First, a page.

Traumatic brain injuries: Predictive usefulness of CT

Daniel K. Kido, Christopher Cox, Robert W. Hamill, Barbara M. Rothenberg, Paul D. Woolf

Research output: Contribution to journalArticle


The computed tomographic (CT) scans from 72 patients with traumatic brain injury were reviewed to determine whether a specific type, location, or size of lesion correlated with changes in neurologic function (assessed with the Glasgow Coma Scale [GCS]), patient outcome (assessed with the Glasgow Outcome Scale [GOS]), or catecholamine levels. The lesions were classified as focal or diffuse. GOS changed as a function of lesion size (P = .00004) in the 48 patients with focal hemorrhages, regardless of whether the lesions were intra- or extraaxial, and in the 19 patients with normal CT scans. Patients with lesions larger than 4,100 mm3 had a twofold greater risk of a poor outcome than patients with smaller lesions (100% vs 50%). Patients with normal CT scans were significantly more likely to have mild neurological dysfunction or none than patients with abnormal CT scans (P = .03), but lesion location, skull fracture, and pineal shift were not significant predictors of GCS or GOS scores. A positive relationship existed between lesion size and both plasma norepinephrine and epinephrine levels (P <.02); a significant relationship existed between lesion size and GCS score (P = .02).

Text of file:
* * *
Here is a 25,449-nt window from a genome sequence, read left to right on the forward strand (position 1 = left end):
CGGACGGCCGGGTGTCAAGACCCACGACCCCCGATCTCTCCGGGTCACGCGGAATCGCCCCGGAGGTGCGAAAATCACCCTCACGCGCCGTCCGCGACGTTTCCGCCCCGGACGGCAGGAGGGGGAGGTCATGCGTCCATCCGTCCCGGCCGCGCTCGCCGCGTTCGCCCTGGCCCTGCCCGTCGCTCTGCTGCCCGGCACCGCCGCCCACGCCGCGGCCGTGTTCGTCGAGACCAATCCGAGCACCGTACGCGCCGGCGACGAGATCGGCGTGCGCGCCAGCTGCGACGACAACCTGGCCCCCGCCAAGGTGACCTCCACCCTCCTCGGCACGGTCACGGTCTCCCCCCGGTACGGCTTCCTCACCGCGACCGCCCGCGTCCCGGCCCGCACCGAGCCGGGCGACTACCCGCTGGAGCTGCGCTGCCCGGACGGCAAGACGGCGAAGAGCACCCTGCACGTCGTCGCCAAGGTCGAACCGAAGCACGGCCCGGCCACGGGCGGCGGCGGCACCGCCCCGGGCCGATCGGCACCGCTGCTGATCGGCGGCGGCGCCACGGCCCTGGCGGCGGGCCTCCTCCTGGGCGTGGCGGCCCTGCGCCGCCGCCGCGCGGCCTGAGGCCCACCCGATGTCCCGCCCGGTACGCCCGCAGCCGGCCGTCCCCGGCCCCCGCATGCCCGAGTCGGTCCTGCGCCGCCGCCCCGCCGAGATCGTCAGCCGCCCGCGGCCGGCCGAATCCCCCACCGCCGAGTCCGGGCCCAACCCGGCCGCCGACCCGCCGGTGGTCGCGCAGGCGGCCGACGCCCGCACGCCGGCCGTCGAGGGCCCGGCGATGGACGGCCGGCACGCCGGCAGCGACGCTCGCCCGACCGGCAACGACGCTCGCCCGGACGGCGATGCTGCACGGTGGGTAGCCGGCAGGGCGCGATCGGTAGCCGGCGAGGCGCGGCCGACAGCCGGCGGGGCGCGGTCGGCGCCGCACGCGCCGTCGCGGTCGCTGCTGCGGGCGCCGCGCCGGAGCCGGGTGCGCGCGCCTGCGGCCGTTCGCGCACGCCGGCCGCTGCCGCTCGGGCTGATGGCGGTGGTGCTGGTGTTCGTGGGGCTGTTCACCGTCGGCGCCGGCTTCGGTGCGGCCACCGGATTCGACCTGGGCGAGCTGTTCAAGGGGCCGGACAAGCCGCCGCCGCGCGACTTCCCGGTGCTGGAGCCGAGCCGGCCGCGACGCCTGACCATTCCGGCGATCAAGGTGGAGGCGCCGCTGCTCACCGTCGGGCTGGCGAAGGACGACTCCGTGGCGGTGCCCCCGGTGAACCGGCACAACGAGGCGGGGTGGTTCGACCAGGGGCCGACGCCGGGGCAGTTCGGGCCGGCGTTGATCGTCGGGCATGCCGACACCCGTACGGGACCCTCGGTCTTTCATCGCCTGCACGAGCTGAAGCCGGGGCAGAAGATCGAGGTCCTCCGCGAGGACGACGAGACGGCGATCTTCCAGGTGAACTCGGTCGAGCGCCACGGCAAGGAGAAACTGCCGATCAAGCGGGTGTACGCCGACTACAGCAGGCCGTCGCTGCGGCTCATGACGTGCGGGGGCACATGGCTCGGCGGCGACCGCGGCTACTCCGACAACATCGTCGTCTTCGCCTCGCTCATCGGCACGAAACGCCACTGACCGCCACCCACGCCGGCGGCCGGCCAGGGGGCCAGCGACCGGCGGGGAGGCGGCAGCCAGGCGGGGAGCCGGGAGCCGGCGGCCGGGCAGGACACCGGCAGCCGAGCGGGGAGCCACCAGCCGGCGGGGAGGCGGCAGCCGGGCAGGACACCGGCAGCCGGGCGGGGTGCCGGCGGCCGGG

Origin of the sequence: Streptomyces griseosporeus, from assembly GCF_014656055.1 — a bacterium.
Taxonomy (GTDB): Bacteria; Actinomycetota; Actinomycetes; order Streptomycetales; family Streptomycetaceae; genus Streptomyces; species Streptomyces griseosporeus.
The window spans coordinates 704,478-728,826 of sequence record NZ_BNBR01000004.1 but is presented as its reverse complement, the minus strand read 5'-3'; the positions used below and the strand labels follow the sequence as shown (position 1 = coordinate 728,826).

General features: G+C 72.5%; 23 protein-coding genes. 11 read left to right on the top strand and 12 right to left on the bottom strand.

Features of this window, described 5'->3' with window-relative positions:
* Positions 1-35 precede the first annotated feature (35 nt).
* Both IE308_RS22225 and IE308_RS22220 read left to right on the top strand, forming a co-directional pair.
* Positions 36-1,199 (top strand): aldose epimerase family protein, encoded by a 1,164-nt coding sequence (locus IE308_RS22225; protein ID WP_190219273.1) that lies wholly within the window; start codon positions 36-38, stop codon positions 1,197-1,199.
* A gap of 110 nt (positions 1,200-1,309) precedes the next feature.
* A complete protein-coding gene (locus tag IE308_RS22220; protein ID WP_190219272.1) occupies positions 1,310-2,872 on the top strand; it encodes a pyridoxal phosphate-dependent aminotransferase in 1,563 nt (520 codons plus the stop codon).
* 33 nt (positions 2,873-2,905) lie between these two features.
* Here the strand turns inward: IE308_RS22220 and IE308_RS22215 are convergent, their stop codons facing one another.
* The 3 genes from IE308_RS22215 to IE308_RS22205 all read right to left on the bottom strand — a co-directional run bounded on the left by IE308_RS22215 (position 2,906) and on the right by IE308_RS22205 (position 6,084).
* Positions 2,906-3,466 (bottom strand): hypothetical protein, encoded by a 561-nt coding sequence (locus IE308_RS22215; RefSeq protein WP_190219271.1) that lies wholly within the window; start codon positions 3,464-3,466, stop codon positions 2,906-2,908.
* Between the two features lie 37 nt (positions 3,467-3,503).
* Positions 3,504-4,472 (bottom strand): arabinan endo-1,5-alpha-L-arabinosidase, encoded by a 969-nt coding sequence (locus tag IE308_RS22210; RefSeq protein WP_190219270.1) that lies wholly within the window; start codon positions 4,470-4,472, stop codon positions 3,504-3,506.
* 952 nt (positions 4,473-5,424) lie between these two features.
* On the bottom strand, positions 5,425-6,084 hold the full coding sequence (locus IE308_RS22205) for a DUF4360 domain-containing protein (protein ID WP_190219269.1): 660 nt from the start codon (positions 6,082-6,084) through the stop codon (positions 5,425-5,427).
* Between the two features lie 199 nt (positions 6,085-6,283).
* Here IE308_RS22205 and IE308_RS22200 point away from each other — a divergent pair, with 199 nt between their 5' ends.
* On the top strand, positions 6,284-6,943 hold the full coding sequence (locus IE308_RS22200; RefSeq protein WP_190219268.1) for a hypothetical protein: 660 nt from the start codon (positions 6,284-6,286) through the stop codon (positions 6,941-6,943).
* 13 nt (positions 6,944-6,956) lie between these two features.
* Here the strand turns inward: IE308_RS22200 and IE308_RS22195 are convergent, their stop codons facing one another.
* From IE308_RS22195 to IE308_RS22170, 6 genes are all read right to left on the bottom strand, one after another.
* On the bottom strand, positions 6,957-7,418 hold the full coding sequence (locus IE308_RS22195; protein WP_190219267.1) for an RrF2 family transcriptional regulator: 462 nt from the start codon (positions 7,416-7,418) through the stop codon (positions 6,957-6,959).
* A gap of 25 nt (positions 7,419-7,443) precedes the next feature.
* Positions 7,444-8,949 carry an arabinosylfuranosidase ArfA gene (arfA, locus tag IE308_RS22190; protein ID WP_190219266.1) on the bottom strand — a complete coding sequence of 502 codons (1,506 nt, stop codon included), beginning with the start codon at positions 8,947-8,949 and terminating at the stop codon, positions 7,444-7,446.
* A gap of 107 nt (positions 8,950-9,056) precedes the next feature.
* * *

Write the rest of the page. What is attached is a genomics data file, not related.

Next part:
Original languageEnglish (US)
Pages (from-to)777-781
Number of pages5
Issue number3
Publication statusPublished - Mar 1992
Externally publishedYes



  • Brain, CT, 10.1211
  • Brain, hemorrhage, 10.434
  • Brain, injuries, 10.434
  • Trauma, 10.434

ASJC Scopus subject areas

  • Radiological and Ultrasound Technology

Cite this

Kido, D. K., Cox, C., Hamill, R. W., Rothenberg, B. M., & Woolf, P. D. (1992). Traumatic brain injuries: Predictive usefulness of CT. Radiology, 182(3), 777-781.